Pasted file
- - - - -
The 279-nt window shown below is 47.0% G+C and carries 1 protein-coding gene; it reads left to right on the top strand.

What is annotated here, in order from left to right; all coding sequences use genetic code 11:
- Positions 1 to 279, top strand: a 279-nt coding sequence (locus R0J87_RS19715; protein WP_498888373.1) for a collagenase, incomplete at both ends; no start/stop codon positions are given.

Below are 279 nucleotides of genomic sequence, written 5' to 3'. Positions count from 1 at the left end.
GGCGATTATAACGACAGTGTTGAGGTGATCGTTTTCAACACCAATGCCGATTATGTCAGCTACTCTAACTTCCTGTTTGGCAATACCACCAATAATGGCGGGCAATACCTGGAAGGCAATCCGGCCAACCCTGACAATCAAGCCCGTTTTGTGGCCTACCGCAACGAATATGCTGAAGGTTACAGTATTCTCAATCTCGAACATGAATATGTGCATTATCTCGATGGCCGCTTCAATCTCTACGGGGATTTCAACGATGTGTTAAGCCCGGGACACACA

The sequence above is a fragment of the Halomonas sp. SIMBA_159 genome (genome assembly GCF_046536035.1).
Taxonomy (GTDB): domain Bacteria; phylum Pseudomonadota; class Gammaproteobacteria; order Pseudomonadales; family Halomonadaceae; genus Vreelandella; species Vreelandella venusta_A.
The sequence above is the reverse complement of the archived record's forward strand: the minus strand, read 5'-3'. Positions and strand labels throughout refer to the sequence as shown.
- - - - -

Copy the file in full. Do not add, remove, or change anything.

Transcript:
The 279-nt window shown below is 47.0% G+C and carries 1 protein-coding gene; it reads left to right on the top strand.

What is annotated here, in order from left to right; all coding sequences use genetic code 11:
- Positions 1 to 279, top strand: a 279-nt coding sequence (locus R0J87_RS19715; protein WP_498888373.1) for a collagenase, incomplete at both ends; no start/stop codon positions are given.

Below are 279 nucleotides of genomic sequence, written 5' to 3'. Positions count from 1 at the left end.
GGCGATTATAACGACAGTGTTGAGGTGATCGTTTTCAACACCAATGCCGATTATGTCAGCTACTCTAACTTCCTGTTTGGCAATACCACCAATAATGGCGGGCAATACCTGGAAGGCAATCCGGCCAACCCTGACAATCAAGCCCGTTTTGTGGCCTACCGCAACGAATATGCTGAAGGTTACAGTATTCTCAATCTCGAACATGAATATGTGCATTATCTCGATGGCCGCTTCAATCTCTACGGGGATTTCAACGATGTGTTAAGCCCGGGACACACA

The sequence above is a fragment of the Halomonas sp. SIMBA_159 genome (genome assembly GCF_046536035.1).
Taxonomy (GTDB): domain Bacteria; phylum Pseudomonadota; class Gammaproteobacteria; order Pseudomonadales; family Halomonadaceae; genus Vreelandella; species Vreelandella venusta_A.
The sequence above is the reverse complement of the archived record's forward strand: the minus strand, read 5'-3'. Positions and strand labels throughout refer to the sequence as shown.